Today's the anniversary of a couple of things.
It would have been Jack Kirby's 96th birthday.
And, more importantly — as the King himself would surely have acknowledged –, it's the fiftieth anniversary of the March on Washington.
I was at a loss for precisely how I was going to tie these two events together in the same post — and then I remembered Congressman John Lewis has a comic book out.
Stephen Colbert interviewed him a couple of weeks back:
Lewis discusses not only his new comic trilogy, March, but a comic that inspired him in 1957: Martin Luther King and the Montgomery Story. An excellent summary by Andrew Aydin at Creative Loafing Atlanta says:
Richard Deats, [the Fellowship of Reconciliation]'s Director of Communications in the 1990s, laid out FOR's motivation and purpose behind the comic in a 1997 letter, saying, "The comic book was originally intended to convey to semiliterate persons the story of nonviolence and its effectiveness as seen in the Montgomery movement. The medium of the highly popular comic book was believed to be the best way to reach masses of exploited African-Americans."
And that's what comic books were: they were a way of reaching the masses. They were literature for the illiterate.
And as with all mass-media means of distributing information to the poor, this upset the elites.
When comics first appeared in American newspapers around the turn of the twentieth century, they were seen as gutter trash. In the decades that followed, they were scapegoated for society's ills, culminating in Senate hearings, the Comics Code Authority, and the devastation of an entire American art form.
In a way, Martin Luther King and the Montgomery Story was exactly what the elites feared: it upset the social structure. It gave teenagers like John Lewis ideas.
It's ironic that the comics medium's greatest foe, Fredric Wertham, was also an ardent progressive in the Civil Rights Movement — if he had never written Seduction of the Innocent, he would instead be best remembered for the doll study used in Brown v Board. Wertham was right, in a way, about comics' potential as a disruptive force, as a powerful tool for influencing young people — but he chose to fear the imagined impact of fictional crime and horror stories, rather than see the true potential of comics as a force for good, for education, for organization, for social justice.
Kirby, of course, saw boundless potential in comics, in a way few people ever have. He used comics to advocate for social change, too, though he preferred fiction and metaphor, and is best remembered as a superhero artist (though his work crossed all genres and invented some). He saw superheroes as modern mythological figures — as New Gods — as aspirational avatars.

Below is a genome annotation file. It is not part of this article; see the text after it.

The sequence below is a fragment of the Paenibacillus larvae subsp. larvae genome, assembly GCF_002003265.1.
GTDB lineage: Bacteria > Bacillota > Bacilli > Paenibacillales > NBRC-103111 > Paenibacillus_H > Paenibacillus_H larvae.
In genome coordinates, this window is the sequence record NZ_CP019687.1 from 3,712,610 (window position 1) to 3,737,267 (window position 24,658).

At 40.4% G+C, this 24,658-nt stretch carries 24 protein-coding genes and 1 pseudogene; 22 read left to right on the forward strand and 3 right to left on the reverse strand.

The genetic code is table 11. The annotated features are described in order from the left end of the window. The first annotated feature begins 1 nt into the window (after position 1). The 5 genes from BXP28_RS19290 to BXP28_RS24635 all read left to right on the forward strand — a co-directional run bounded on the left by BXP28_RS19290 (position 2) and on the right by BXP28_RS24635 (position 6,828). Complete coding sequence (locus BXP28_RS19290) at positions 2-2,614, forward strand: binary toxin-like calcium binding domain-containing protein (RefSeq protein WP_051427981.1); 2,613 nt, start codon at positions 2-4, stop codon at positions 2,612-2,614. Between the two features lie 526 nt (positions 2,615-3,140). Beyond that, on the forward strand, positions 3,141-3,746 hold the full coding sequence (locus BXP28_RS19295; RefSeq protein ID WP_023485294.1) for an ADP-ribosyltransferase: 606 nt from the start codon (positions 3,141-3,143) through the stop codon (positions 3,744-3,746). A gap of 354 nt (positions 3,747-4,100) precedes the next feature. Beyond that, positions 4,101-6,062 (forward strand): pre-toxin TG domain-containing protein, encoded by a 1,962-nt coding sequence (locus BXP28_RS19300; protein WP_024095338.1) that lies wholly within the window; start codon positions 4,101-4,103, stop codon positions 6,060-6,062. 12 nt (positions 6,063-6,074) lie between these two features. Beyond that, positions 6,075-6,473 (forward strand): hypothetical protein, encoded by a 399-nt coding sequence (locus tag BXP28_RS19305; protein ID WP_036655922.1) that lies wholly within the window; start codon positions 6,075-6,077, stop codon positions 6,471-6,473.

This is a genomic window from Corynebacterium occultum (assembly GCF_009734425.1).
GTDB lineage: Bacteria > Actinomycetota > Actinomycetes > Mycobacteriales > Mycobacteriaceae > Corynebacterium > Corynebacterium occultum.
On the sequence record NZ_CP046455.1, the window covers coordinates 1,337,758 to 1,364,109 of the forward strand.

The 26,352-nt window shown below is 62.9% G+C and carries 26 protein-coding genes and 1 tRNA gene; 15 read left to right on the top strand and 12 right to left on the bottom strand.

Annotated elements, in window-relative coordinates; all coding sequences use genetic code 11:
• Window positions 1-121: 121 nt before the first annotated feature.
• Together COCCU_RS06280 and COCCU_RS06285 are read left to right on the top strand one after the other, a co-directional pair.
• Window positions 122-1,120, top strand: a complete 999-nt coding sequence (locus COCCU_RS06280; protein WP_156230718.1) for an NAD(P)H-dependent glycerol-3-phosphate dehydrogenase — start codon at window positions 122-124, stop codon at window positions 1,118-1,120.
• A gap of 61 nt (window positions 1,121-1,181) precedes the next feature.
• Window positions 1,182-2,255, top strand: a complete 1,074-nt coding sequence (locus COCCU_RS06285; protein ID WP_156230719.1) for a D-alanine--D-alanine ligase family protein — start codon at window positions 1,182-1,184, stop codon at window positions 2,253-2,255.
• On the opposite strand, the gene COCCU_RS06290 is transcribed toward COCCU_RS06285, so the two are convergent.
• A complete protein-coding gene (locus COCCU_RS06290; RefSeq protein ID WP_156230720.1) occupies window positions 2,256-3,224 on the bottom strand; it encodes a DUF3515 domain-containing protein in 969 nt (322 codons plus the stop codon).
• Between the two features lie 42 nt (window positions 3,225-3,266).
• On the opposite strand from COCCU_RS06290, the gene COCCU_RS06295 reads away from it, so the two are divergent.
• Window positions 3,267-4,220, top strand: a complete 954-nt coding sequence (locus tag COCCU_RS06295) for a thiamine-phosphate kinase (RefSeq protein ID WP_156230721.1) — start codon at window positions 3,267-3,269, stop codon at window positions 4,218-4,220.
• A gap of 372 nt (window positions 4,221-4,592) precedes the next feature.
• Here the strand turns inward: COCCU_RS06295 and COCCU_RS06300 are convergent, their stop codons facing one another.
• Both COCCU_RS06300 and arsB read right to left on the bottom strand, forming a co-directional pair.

In the 1940's, Kirby co-created Captain America, advocating for US intervention in WWII when that was still a controversial position. In the 1970's, his Forever People were technologically-advanced, alien hippies. In the 1960's, The Fantastic Four gave us The Hate-Monger, a supervillain in a Klan hood who turned out to be Adolf Hitler himself. It also gave us this guy:
That image is courtesy of Brian Cronin's Comic Book Legends Revealed, which notes that the Black Panther didn't look like that in the final published comic — his half-mask was replaced with a full mask, making it less immediately obvious that the Black Panther was, in fact, a black man — indeed, possibly the first black superhero. (Inevitably when you refer to a comic book character as "the first" of anything, that's going to lead to debate — sometimes that debate can miss the point entirely and turn into mere nitpicking over comic book trivia, though other times, as in Who Was the First Black Superhero? by JV Halliburton II, it can explore the richness of comic history and highlight all the important characters who have helped to build and shape it and make it more diverse.)
Today Mark Evanier wrote a lovely remembrance of his friend and mentor, and among many other things he had this to say:
Jack was all about something new, something exciting and something that took whatever he was doing to the next level. [...] Jack was first and foremost interested in producing something that would take comics to some new plateau, creating new opportunities and new possibilities.
Kirby believed in comics. So did Martin Luther King and Alfred Hassler. So does John Lewis.
And so does Jillian Kirby. I've written before about her Kirby4Heroes fundraiser for the Hero Initiative, a charity that helps struggling comic creators. As we celebrate her grandfather's birthday, don't forget about the less fortunate who have helped shape the comics medium over the years and decades.